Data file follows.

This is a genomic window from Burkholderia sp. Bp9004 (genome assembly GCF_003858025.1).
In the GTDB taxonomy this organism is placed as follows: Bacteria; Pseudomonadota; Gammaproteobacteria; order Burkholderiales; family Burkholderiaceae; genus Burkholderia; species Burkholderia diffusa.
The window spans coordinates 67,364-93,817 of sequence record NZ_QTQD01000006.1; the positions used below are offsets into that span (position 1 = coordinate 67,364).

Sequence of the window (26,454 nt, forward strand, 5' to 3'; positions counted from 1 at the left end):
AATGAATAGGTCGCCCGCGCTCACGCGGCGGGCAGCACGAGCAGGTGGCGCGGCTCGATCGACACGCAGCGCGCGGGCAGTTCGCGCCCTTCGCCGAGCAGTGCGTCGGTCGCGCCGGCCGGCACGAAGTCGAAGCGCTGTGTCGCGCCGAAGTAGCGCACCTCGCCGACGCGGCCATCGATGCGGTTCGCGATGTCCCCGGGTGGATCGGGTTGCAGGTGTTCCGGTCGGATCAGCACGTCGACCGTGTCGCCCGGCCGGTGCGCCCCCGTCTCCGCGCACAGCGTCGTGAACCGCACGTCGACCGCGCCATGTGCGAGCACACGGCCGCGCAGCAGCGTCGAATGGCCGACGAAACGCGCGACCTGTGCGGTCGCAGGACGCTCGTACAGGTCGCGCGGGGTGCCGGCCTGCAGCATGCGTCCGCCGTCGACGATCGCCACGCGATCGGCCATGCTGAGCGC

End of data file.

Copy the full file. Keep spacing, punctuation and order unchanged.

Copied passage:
This is a genomic window from Burkholderia sp. Bp9004 (genome assembly GCF_003858025.1).
In the GTDB taxonomy this organism is placed as follows: Bacteria; Pseudomonadota; Gammaproteobacteria; order Burkholderiales; family Burkholderiaceae; genus Burkholderia; species Burkholderia diffusa.
The window spans coordinates 67,364-93,817 of sequence record NZ_QTQD01000006.1; the positions used below are offsets into that span (position 1 = coordinate 67,364).

Sequence of the window (26,454 nt, forward strand, 5' to 3'; positions counted from 1 at the left end):
AATGAATAGGTCGCCCGCGCTCACGCGGCGGGCAGCACGAGCAGGTGGCGCGGCTCGATCGACACGCAGCGCGCGGGCAGTTCGCGCCCTTCGCCGAGCAGTGCGTCGGTCGCGCCGGCCGGCACGAAGTCGAAGCGCTGTGTCGCGCCGAAGTAGCGCACCTCGCCGACGCGGCCATCGATGCGGTTCGCGATGTCCCCGGGTGGATCGGGTTGCAGGTGTTCCGGTCGGATCAGCACGTCGACCGTGTCGCCCGGCCGGTGCGCCCCCGTCTCCGCGCACAGCGTCGTGAACCGCACGTCGACCGCGCCATGTGCGAGCACACGGCCGCGCAGCAGCGTCGAATGGCCGACGAAACGCGCGACCTGTGCGGTCGCAGGACGCTCGTACAGGTCGCGCGGGGTGCCGGCCTGCAGCATGCGTCCGCCGTCGACGATCGCCACGCGATCGGCCATGCTGAGCGC